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Ethical investing part 1: Five environmentally friendly ASX plays
7 minute read
The concept of ethical investment has taken some time to gain traction. Early in the piece investors had trouble coming to grips with a company focusing on profitability and ethics — whether environmental or social — at the same time without compromising on performance.
Whether it be manufacturing or service provision, the word ethical seemed to carry the not-for-profit tag — employing methods that were beneficial for the environment or humankind, but at the same time costing well in excess of competitors who were simply focused on reducing costs to achieve the best bottom line result.
In recent years, however, several factors have come into play that have not just clarified some of the misconceptions around ethical investing, but have acted as catalysts for what is now a burgeoning new industry gaining momentum by the day.
The vast majority of superannuation funds now offer members the option of investing their capital in companies that meet certain requirements regarding environmentally or socially responsible practices. Likewise, there are ETFs available which solely focus on accumulating a portfolio of such stocks.
AEF delivers compound annual share price growth of 50 per cent over five years
ASX listed Australian Ethical Investments (ASX:AEF) invests solely in stocks that it deems as ethical. Of course, what is and isn’t ethical is open to interpretation, but we have provided readers with an example of the industry segment areas the company considers ethical in Figure 1 below, as well as a selection of stocks they hold in their portfolio.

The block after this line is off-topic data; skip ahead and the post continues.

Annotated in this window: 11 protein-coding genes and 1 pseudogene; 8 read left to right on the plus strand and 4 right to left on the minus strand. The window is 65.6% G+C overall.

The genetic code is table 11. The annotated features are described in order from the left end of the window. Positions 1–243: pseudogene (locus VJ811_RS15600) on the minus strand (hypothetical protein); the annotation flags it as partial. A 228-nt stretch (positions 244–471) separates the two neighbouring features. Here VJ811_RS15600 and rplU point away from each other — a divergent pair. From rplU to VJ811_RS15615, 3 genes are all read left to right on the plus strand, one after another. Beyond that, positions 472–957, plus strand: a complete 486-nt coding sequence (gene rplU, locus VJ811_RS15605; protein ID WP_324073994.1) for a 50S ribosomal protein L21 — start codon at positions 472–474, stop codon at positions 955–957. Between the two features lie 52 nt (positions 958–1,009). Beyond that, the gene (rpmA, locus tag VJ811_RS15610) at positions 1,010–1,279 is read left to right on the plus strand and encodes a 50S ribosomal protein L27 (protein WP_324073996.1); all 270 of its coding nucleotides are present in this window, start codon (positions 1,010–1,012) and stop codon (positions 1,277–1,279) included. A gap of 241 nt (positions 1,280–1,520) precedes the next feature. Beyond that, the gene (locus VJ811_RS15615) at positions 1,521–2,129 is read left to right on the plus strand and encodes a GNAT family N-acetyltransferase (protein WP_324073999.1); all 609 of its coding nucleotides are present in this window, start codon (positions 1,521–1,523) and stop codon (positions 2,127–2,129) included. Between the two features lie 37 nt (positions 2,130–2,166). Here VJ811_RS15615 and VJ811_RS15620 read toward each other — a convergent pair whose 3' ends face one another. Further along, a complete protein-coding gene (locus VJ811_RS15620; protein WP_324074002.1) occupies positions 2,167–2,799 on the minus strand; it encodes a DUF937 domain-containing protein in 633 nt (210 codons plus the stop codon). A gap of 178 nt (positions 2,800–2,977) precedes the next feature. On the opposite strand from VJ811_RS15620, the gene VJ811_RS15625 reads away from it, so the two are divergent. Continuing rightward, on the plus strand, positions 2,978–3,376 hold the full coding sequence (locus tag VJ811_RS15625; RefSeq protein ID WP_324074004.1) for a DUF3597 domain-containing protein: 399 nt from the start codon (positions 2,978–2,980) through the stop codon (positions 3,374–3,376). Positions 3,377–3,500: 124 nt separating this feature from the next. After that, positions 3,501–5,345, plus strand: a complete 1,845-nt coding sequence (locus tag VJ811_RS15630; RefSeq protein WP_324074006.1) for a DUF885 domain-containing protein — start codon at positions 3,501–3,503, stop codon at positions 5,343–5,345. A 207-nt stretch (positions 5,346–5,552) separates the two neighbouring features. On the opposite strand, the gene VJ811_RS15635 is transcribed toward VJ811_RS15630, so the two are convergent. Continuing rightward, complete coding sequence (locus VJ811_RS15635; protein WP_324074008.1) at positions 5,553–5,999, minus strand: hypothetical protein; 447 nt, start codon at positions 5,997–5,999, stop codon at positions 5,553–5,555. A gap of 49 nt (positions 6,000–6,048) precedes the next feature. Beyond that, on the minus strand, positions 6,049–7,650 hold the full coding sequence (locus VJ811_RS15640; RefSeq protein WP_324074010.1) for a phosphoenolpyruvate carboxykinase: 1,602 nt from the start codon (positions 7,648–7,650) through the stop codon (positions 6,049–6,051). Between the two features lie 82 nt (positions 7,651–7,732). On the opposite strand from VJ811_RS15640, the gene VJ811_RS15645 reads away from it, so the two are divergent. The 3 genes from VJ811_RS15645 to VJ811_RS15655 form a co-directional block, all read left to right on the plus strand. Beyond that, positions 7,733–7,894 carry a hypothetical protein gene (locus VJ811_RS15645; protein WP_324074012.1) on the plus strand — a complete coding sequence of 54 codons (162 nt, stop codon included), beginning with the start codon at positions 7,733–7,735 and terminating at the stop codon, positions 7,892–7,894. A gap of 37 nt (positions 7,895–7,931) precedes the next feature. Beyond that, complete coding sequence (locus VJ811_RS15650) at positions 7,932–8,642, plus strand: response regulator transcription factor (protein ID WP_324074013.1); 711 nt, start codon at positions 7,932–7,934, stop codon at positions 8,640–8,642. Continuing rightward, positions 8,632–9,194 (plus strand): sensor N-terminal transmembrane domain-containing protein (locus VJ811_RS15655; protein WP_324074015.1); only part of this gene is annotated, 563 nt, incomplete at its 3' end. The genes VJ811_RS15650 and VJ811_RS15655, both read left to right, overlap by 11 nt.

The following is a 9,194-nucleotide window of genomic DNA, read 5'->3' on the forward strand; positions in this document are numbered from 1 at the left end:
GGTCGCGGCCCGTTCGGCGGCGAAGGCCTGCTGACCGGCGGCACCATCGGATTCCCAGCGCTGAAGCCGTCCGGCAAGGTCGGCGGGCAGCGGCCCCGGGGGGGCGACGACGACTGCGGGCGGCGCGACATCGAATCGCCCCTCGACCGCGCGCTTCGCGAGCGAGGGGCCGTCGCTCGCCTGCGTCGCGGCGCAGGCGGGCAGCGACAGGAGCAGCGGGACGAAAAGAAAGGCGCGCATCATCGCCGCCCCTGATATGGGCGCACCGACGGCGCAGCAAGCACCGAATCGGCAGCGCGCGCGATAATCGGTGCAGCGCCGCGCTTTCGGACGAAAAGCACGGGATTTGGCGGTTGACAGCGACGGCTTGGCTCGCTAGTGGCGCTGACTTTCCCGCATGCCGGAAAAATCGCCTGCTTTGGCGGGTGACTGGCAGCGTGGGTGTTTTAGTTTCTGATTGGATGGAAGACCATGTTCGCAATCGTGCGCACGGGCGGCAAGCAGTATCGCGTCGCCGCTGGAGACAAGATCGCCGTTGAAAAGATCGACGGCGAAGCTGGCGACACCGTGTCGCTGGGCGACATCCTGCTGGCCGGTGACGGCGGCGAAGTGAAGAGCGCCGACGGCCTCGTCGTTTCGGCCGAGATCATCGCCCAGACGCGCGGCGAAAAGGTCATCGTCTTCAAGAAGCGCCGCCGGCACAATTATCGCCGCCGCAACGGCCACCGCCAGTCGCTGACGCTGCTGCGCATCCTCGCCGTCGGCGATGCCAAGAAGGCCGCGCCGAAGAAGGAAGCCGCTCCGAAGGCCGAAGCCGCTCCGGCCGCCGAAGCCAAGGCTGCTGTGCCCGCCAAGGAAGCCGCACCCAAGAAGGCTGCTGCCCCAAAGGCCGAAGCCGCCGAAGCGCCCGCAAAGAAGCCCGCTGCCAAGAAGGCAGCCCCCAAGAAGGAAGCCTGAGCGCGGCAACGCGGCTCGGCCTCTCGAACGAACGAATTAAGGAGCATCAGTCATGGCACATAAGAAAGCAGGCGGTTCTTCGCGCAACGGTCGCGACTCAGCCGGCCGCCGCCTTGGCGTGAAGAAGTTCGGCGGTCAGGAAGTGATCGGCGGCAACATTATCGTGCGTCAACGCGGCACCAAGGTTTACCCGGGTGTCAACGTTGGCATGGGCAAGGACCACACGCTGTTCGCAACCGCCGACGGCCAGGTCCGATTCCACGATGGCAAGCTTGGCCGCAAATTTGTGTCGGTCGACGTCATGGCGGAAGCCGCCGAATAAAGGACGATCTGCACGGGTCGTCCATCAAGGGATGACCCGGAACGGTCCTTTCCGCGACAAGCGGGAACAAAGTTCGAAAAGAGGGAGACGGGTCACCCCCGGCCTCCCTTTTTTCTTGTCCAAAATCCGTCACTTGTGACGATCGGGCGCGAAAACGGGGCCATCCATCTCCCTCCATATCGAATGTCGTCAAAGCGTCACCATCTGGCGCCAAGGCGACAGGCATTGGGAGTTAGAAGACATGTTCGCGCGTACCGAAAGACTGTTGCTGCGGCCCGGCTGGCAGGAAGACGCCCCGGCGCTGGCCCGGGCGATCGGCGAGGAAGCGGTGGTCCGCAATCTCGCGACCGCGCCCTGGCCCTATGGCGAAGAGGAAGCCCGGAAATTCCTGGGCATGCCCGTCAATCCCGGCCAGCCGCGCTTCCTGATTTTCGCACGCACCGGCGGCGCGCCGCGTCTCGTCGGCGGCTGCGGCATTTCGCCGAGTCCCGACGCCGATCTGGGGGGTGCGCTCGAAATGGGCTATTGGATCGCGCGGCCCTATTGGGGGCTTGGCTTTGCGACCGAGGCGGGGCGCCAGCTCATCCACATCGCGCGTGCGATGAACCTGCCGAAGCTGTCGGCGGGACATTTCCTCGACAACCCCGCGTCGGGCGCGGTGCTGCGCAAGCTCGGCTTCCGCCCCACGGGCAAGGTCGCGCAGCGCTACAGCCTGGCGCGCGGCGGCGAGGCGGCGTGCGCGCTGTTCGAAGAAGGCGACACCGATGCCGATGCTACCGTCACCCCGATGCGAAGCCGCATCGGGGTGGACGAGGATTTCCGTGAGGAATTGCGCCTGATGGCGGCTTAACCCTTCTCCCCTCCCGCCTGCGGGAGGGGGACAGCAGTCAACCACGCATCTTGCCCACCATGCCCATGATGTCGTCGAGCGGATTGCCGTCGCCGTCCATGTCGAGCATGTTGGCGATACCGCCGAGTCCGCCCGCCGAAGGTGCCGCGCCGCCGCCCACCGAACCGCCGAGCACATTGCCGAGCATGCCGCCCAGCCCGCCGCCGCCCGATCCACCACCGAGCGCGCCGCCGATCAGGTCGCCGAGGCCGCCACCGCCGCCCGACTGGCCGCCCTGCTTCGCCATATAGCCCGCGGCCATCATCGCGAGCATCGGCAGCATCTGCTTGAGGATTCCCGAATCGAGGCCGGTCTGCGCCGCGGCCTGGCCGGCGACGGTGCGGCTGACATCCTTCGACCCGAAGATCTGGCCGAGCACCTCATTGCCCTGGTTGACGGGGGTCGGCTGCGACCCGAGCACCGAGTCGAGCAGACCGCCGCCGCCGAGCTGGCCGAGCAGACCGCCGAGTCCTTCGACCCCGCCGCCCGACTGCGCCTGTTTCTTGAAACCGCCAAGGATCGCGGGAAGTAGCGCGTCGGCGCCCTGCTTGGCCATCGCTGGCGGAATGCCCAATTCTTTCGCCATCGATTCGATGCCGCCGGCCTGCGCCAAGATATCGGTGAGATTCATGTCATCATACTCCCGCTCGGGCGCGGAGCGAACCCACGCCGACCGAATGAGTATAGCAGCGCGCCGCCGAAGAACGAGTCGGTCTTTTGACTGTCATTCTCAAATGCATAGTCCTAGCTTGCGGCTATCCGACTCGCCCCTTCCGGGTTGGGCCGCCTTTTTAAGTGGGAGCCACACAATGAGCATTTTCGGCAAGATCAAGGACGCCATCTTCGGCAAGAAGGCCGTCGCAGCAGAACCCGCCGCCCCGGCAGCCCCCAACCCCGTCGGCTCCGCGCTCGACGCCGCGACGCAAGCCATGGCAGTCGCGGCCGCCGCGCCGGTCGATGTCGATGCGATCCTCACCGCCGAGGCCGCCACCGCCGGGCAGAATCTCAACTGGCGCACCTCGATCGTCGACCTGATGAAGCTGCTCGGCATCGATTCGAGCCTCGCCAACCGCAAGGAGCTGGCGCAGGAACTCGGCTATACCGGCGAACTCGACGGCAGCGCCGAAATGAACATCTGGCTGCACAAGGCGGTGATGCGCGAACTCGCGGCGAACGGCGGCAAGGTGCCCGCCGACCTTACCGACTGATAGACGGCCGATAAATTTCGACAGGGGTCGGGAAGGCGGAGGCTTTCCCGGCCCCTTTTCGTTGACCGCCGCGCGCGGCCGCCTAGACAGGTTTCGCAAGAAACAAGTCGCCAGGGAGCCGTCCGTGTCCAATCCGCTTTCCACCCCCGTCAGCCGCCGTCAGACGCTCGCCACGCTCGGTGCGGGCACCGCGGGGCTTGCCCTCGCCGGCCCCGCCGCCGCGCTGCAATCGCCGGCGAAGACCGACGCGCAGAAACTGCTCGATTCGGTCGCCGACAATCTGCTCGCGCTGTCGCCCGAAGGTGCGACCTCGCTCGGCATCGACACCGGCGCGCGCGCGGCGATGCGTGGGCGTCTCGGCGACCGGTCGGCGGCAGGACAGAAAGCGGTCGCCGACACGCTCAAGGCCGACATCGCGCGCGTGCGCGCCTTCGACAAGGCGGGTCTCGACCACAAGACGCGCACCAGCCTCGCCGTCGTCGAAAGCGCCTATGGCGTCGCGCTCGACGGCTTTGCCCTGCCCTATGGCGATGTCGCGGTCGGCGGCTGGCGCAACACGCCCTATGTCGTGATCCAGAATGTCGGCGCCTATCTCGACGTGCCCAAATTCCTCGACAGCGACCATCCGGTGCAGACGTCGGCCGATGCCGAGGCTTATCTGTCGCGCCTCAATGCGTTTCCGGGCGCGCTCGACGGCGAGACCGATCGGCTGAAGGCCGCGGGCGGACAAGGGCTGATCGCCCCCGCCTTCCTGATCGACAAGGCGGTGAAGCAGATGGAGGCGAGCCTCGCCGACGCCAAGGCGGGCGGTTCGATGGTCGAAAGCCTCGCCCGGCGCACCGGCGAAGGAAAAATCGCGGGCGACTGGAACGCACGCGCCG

As superannuation funds have a mandate to limit their investment to the ASX 200 index, most of these companies are large blue-chip multinationals and some are only listed on overseas exchanges, making it difficult to invest directly in those stocks.
The likes of CSL, ResMed, Seek and Lend Lease trade on very high multiples, suggesting that there is merit in looking for companies with similar profiles currently flying under the radar.
As shown in Figure 2 (below), this is certainly a sector worth gaining exposure to. AEF’s share price performance over the last five years represents compound annual growth of 50 per cent.
The past performance of this product is not and should not be taken as an indication of future performance. Caution should be exercised in assessing past performance. This product, like all other financial products, is subject to market forces and unpredictable events that may adversely affect future performance.